Monday, May 14, 2012

That wasn't at all what I expected.

On Saturday, May 12, 2012, I attended the SCBWI Illinois Spring Thaw Event. This was my first writer's conference and I did so only because I was encouraged by my editor. Let's face it, she demanded I go. 
I did not want to go. In fact as soon as I arrived I texted her saying that I may hate her for insisting I go. She politely responded that I should grow a pair, grab a muffin, and find a seat. She knew it would be a good experience for me and would help with my current situation of writers-block mixed with writers-discouragement. I am told that every writer spends time with these two personalities and if given their own due, they become cliche seventies bar scene characters and they hook up, producing a love child that ends up poisoning creativity. 

I decided to stay. I know I can write but let's face it, there are trained chimps that can write and they are getting better press than I am. As a writer I have searched, I suppose as all writers do, for validation that my work is worthwhile. Since I am not published nor represented by an agent, I do not feel validated. And yet, writing is the one thing I do that I throw my entire self into and leave feeling purely sublime. It is caffeine and heroin and a mother's hug and a full body massage rolled into one. Odd how I feel like I need validation after that description.

Still, with external validation nowhere to be found and the goal of being a published author remaining just out of reach, I am flirting with massive discouragement. If I can't be published, well then for God's sake, someone tell me that already so I can move on!

Inside the beautiful Thornhill Education Center at the Morton Arboretum, throngs of writer types mingled as I moved slowly through the crowd to the registration table, all the while waiting for someone to extend a finger in my direction while screaming, "FRAUD!"  That never happened. In fact, everyone was really nice to me.

Registration done, I made my way to a side table, determined not to cause a commotion or distraction for the other 'good' writers. As it turns out I ended up sitting directly adjacent to Esther Hershenhorn, a famous writer. I seriously began to wonder if there was any security in this place at all as they were allowing a no talent schmuck like me to have such unfettered access to Ms. Hershenhorn. She was within arms reach!  What was wrong with these people? Didn't they know I have only 350 followers on Twitter? How was I going to dismiss my want to be a writer when people were being nice to me and I was getting first class access to those recognized for their writing?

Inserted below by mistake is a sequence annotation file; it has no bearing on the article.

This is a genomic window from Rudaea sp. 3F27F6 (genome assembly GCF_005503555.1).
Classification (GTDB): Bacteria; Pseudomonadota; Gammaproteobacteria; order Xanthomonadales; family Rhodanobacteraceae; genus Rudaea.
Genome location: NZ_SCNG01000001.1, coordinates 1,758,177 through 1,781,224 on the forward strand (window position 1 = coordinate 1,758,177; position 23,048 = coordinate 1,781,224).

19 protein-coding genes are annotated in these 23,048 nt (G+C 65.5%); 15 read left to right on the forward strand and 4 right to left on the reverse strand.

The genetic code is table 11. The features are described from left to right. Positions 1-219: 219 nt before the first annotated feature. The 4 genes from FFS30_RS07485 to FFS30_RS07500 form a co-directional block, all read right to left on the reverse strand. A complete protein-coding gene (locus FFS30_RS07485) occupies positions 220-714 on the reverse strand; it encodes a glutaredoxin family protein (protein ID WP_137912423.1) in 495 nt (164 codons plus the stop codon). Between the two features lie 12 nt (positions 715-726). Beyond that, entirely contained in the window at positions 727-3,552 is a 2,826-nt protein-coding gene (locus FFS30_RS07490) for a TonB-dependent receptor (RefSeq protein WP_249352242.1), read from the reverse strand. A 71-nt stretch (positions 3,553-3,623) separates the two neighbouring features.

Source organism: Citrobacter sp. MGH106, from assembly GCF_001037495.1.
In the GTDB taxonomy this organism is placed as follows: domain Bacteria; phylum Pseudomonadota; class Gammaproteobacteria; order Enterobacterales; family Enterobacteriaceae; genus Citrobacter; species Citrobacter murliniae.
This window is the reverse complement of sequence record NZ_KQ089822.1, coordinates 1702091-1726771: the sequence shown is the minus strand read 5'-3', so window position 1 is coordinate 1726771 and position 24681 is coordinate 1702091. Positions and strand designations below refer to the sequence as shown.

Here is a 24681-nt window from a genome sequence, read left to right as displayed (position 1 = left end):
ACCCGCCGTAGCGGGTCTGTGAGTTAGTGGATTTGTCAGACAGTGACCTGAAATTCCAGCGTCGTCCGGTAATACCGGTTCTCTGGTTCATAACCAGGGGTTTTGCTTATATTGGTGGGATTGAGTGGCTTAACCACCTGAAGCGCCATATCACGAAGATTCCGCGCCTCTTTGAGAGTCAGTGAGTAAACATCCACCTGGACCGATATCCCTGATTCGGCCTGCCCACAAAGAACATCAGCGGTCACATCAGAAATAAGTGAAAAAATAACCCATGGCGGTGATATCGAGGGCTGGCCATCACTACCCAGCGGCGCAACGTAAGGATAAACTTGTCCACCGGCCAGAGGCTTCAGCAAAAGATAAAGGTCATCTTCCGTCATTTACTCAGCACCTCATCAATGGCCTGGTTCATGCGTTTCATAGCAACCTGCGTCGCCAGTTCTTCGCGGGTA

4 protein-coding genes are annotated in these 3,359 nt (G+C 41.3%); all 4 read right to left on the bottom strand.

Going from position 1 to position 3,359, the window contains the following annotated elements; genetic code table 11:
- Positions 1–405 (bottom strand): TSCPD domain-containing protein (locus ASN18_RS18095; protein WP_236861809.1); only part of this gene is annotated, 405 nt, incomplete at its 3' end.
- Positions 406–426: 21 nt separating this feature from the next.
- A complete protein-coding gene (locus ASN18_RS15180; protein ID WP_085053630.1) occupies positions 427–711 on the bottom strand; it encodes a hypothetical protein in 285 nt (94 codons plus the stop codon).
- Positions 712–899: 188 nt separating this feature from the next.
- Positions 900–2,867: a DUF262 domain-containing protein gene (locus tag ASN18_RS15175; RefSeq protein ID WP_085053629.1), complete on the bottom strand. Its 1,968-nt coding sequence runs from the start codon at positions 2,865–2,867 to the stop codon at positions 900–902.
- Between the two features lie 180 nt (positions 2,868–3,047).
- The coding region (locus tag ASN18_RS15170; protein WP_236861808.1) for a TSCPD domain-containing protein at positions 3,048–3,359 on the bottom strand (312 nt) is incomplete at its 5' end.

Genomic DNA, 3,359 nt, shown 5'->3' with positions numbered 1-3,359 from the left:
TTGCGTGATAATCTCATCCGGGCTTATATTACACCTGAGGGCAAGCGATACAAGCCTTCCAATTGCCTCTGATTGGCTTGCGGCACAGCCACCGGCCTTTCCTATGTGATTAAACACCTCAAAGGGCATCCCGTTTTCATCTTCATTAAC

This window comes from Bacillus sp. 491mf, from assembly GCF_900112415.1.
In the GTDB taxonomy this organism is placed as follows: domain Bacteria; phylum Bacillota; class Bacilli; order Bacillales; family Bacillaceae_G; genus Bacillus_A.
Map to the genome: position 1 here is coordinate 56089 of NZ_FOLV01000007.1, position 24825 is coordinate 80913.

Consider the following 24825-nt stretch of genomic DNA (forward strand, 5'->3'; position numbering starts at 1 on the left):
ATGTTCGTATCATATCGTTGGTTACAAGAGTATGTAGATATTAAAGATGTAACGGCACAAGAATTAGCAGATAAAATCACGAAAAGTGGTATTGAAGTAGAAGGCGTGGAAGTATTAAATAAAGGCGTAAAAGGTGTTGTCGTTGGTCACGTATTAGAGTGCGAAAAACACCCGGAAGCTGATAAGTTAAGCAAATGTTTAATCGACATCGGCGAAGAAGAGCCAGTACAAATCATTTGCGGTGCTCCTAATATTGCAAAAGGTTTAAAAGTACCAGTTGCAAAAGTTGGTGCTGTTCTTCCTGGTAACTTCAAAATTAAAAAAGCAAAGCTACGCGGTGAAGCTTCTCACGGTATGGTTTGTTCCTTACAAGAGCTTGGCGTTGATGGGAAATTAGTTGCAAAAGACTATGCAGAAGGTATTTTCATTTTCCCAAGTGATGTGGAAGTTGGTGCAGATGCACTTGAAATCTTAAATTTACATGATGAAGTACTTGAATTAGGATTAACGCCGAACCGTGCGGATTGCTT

The opening exercise was touching, to say the least. In the middle of our tables were branches with seed paper book silhouettes hanging on them. Each of us were instructed to take one and write the name of our current work in progress on it as a way to make it something real.

The keynote speakers were Steve Mooser and Lin Oliver who back in 1971 founded SCBWI. Literally hundreds of children's book titles were created by them. If anyone could tell me I didn't deserve to be a writer, these two should be able to do it with one arm out the window. I waited but never did I hear anything close to that. Instead I heard great encouragement and enthusiasm. They shared stories of their journey and provided wonderful advice and instruction for seasoned and novice writers alike, especially those who were felling down on themselves.

When the day was done, I felt like a portion of me would never be the same again. I came there hoping to be turned away with the rabble and by the end I felt like there was no way I could ever leave. Steve, Lin, thank you both so much for founding SCBWI and causing to bring about a wonderful community of supportive creative people. I am glad to be a member and promise I will not forget all of the lessons learned, especially the one about treating myself like a professional.

Monday, May 7, 2012

Somebody call a cop because I got robbed!

Well, not really, but sometimes it is easier to blame others for your misfortune and relive the less pleasurable aspects of life rather than take what you can and move on. Lets examine a particular flaw in human nature and how it smacks us like a ball peen hammer to the forehead, polluting our lives like lead in the bloodstream. The particular flaw I am referring to is not being able to just move the freak on already and live a better life using the lesson learned.